Newlight Baptist Journals of James Manning and James Innis


D.G. Bell

Hantsport: Lancelot Press, 1984

7 in stock

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The Maritime Provinces are the birthplace and historic heartland of Canada’s Baptist denomination. In New Brunswick a continuous Baptist tradition began in 1799, with the gathering of the Sackville church. By 1810 there were nearly 20 Baptist churches in the province. Yet the dramatic rise of the Baptist cause was almost at once checked by division and declension. Many of these newly-immersed New Brunswickers chose to withdraw from exclusively Baptist churches and take fellowship in religious societies molded in the Newlight tradition of Henry Alline.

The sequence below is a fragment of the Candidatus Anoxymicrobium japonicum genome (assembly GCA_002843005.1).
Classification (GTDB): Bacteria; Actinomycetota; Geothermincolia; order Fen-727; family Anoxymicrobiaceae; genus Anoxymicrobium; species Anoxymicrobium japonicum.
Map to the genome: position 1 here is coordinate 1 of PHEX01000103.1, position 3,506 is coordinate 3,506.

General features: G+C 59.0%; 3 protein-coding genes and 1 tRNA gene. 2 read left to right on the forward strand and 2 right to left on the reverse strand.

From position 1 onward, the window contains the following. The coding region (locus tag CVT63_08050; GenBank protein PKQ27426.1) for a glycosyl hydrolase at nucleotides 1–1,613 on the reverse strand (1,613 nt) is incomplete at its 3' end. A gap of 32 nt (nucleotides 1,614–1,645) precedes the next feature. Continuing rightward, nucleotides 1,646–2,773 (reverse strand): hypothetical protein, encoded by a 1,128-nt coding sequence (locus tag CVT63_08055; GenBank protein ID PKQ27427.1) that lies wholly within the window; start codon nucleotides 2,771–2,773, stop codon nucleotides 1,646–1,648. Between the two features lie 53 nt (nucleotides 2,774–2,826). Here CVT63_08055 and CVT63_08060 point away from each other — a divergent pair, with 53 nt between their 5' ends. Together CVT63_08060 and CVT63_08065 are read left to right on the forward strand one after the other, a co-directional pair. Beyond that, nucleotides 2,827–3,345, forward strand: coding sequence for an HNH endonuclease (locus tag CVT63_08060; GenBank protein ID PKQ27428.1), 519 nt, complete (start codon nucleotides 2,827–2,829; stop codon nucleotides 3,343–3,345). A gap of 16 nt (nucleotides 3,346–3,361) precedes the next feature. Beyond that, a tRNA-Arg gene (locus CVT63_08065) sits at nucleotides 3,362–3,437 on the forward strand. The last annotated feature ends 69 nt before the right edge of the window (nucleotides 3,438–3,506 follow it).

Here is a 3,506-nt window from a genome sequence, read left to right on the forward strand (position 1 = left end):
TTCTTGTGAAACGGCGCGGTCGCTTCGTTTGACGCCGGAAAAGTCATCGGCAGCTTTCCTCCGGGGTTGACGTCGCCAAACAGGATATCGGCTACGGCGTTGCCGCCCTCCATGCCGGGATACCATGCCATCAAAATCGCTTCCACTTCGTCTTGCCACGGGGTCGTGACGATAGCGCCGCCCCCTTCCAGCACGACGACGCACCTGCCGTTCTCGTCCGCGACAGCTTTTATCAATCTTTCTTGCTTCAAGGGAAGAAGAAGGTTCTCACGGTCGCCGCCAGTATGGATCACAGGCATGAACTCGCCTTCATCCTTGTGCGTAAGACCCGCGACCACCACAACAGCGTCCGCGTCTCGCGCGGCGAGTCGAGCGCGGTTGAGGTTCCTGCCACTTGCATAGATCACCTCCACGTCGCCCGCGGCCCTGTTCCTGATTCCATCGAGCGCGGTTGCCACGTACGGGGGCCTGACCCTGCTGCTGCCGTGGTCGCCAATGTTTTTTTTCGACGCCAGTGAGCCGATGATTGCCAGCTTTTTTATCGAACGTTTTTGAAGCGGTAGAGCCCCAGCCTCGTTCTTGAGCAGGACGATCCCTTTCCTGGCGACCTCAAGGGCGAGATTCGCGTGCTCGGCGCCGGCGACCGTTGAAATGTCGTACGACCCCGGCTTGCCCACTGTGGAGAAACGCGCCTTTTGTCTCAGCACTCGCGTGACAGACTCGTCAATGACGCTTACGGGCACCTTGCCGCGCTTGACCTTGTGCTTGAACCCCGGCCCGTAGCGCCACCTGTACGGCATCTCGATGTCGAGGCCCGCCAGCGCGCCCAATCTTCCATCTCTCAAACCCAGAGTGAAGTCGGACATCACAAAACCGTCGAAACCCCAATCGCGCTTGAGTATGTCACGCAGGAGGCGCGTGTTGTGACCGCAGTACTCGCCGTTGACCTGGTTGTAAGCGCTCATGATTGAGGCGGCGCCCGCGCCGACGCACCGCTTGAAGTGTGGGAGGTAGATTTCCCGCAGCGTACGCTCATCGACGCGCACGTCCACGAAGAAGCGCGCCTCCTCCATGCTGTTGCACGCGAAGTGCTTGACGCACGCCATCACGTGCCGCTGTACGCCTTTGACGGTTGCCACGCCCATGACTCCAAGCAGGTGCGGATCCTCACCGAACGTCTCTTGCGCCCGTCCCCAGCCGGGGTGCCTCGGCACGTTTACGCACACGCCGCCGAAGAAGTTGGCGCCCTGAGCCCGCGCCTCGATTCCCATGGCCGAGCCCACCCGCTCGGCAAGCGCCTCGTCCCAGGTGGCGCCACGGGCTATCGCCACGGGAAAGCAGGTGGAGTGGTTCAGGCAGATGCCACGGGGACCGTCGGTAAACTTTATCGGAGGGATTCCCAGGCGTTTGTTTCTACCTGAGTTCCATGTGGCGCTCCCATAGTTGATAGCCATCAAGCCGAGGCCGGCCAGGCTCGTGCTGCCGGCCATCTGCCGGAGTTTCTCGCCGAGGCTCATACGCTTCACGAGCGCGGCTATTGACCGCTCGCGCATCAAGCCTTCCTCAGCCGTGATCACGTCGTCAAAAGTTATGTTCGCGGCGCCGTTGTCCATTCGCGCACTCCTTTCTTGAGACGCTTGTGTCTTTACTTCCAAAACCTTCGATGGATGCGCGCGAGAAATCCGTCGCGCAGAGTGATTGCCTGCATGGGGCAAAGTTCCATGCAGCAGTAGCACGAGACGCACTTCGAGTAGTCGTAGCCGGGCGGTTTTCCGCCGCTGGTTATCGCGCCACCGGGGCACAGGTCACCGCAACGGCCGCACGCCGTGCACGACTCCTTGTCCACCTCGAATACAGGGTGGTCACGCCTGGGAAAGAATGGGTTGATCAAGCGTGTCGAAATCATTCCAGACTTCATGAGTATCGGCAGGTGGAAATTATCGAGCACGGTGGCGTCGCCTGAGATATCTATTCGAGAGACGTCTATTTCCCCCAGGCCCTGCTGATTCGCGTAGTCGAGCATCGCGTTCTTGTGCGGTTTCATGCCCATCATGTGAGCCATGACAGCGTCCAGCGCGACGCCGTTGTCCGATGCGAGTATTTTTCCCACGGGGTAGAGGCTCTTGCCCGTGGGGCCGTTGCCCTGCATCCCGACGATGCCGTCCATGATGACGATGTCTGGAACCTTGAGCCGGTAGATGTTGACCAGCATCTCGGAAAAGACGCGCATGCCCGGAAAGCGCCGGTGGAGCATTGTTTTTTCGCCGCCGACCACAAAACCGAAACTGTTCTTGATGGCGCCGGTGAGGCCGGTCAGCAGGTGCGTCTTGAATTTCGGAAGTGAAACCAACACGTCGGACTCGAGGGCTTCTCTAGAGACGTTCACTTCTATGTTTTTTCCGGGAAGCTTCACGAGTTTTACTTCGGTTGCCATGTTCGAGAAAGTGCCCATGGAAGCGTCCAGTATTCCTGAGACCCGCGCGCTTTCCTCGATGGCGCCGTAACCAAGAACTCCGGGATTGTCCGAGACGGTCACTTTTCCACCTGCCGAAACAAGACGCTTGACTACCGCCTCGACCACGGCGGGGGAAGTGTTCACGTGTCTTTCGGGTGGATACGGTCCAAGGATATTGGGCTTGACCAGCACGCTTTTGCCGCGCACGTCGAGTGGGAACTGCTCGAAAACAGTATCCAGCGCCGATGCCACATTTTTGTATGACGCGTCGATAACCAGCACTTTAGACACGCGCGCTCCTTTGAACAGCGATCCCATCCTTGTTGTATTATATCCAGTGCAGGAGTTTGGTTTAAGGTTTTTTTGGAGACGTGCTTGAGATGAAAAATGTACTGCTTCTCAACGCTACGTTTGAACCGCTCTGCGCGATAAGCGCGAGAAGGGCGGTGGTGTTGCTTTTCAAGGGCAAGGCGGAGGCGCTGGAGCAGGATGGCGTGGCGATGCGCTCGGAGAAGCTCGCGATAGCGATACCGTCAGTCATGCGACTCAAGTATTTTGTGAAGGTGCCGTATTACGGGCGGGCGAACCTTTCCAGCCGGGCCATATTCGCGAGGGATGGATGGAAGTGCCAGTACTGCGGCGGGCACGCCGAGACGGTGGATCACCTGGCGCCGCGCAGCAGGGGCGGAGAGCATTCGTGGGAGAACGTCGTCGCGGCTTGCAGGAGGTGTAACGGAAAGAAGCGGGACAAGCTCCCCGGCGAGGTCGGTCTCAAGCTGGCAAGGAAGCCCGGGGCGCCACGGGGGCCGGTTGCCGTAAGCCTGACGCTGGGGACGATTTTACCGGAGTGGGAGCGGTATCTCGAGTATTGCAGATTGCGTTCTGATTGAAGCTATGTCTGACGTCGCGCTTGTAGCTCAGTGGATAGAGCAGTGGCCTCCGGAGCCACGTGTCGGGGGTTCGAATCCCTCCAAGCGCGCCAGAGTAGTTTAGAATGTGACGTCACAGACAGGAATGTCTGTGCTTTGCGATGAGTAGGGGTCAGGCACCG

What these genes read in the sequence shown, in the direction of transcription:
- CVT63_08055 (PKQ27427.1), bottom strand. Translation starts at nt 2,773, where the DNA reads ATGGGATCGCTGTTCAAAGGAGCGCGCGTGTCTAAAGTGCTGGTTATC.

The Newlight Baptist Journals of James Manning and James Innis presents two major documents illustrating the rise and decline of exclusivist Baptist churches in Loyalist New Brunswick in the period 1775-1810. The religious journal of James Manning (1801) depicts Baptist momentum at its height in the St. John valley. The journal of James Innis (1805-11) reveals a Baptist movement bitterly divided between those guided by pragmatic denominationalism of the New England variety and those inspired by the anti-formal, purist impulse of Henry Alline. The journals themselves are prefaced with an overview of the rise of the Baptist, Wesleyan, Newlight, and orthodox Congregationalist forms of religious dissent in Loyalist New Brunswick.

Additional information

Weight .529 kg
Dimensions 19.7 × 13.8 × 2.2 cm